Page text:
Even at the end, the cult of Pol­man loomed large

The Sunday Telegraph - Money & Business - - Business - Ben Mar­low

Unilever came up with lots of ex­cuses for want­ing to switch head­quar­ters from Lon­don to Rot­ter­dam. Was the real rea­son that it was eas­ier to get Paul Pol­man’s ga­lac­tic ego in and out of the of­fice via one of the world’s largest trad­ing ports? Turns out Bono’s BFF doesn’t float on wa­ter af­ter all.

Sure, Pol­man did an im­pres­sive job at Unilever dur­ing close to a decade in charge. Sales climbed from €40bn to €50bn (£36bn to £44bn), prof­its went up 65pc to €8.1bn and it ex­panded into big emerg­ing mar­kets such as In­dia with aplomb.

And there is un­doubt­edly some­thing to be said for a boss who be­lieves pas­sion­ately that com­pa­nies should have a so­ci­etal pur­pose beyond sim­ply rack­ing up the prof­its ev­ery year.

But come on, some per­spec­tive please. This was a man who sold soap, ice cream and bleach for a liv­ing. Was there re­ally any need for such an ef­fu­sive send-off, par­tic­u­larly so soon af­ter the com­pany in­fu­ri­ated so many share­hold­ers with its aborted move to the Nether­lands?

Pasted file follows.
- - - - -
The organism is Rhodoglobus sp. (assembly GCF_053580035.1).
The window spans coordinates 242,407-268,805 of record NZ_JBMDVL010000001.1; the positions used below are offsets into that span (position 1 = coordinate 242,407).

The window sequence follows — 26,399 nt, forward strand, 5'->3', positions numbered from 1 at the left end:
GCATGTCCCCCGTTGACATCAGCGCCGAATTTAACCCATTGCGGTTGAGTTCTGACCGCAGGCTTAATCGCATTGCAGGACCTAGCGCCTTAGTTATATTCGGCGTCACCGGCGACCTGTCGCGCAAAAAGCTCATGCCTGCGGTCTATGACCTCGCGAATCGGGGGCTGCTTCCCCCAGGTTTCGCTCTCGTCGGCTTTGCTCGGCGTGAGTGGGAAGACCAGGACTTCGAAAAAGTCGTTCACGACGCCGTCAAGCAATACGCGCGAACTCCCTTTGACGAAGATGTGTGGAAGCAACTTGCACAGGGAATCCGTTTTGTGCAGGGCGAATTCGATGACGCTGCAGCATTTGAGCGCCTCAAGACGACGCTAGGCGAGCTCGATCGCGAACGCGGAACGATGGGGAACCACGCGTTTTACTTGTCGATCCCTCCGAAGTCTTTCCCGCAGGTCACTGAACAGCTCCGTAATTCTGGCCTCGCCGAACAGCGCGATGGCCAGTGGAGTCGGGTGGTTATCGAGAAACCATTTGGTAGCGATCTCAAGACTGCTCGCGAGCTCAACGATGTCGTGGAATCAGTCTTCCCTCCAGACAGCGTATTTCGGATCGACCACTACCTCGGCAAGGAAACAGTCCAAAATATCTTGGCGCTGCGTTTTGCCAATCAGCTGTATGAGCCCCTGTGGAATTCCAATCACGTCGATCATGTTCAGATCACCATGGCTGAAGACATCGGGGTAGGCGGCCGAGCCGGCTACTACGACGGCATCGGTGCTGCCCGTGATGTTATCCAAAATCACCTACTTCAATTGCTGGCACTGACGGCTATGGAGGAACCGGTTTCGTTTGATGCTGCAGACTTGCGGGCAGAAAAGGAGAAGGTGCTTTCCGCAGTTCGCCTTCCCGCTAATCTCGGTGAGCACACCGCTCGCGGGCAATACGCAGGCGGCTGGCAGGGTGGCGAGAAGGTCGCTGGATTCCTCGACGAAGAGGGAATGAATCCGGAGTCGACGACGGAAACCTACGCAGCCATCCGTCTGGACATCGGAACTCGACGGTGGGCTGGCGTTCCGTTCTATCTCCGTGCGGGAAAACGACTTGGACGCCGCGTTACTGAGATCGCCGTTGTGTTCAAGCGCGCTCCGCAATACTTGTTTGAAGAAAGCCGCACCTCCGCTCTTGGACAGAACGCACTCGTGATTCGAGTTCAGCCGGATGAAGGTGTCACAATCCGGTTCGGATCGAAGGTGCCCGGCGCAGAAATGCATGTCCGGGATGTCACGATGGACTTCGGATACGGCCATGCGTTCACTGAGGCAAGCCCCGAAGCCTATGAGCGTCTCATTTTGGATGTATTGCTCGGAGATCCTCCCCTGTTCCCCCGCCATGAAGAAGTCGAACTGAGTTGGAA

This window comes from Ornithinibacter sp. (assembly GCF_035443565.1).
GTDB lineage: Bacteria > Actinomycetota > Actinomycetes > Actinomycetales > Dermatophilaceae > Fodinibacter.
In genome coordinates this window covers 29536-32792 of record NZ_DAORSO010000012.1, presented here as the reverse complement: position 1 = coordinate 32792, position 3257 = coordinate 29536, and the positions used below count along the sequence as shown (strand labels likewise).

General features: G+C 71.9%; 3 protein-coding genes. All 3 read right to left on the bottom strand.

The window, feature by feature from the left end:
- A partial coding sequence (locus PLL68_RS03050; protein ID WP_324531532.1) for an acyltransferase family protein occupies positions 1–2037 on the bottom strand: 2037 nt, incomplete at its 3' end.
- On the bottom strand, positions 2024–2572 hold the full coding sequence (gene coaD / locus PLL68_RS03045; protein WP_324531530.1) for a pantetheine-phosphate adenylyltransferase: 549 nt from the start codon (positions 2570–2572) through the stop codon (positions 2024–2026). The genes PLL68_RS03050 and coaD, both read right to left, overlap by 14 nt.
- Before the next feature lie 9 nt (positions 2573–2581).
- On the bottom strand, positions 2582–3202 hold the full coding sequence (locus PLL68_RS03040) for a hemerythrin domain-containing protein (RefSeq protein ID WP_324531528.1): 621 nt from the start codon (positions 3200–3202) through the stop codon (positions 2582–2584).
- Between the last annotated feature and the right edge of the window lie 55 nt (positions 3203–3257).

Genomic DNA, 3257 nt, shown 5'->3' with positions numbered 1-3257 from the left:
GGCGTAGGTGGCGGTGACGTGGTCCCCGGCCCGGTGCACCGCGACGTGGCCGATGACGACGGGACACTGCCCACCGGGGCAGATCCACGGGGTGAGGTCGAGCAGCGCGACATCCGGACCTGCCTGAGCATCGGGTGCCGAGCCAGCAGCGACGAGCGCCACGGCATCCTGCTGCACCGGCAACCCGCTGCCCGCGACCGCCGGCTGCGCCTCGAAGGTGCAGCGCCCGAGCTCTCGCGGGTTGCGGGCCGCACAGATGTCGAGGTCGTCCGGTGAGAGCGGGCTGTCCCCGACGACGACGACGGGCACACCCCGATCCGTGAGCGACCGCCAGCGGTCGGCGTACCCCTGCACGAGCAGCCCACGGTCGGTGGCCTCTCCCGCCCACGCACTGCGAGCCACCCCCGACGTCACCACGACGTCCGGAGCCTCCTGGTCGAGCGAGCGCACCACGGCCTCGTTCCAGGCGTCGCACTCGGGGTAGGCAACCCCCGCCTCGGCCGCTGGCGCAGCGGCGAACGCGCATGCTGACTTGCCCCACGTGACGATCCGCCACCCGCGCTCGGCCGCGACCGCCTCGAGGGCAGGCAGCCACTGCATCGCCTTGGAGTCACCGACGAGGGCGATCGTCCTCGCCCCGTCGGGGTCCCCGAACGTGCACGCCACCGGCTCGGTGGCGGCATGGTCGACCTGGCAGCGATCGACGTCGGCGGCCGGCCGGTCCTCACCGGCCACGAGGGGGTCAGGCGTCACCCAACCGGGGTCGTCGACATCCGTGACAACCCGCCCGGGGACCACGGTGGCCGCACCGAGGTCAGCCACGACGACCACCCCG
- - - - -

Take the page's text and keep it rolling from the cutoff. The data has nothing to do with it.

To read the gush­ing press re­lease an­nounc­ing his de­par­ture, you would think the Dalai Lama had been kid­napped by Kim Jong-un. This was an op­por­tu­nity to show that the board wasn’t blinded by the cult of Pol­man. In­stead, it merely re­in­forced the per­cep­tion that its out­go­ing boss con­tin­ued to wield ex­ces­sive in­flu­ence de­spite lead­ing in­vestors on a merry dance for a year.

The things for which Pol­man will be re­mem­bered most are those he will most want to for­get. First, a hos­tile takeover of­fer from Kraft Heinz and War­ren Buf­fett that was treated like a dec­la­ra­tion of war against a gilded An­glo-dutch in­sti­tu­tion. Per­haps Pol­man was an­gry be­cause he’d been caught off guard. The ap­proach sim­ply high­lighted that Unilever’s high pri­est had been spend­ing far too much time ei­ther show­boat­ing at Davos or de­bat­ing so­lu­tions to global poverty and cli­mate change with world states­men, in­stead of back in Lon­don pro­tect­ing the crown jewels.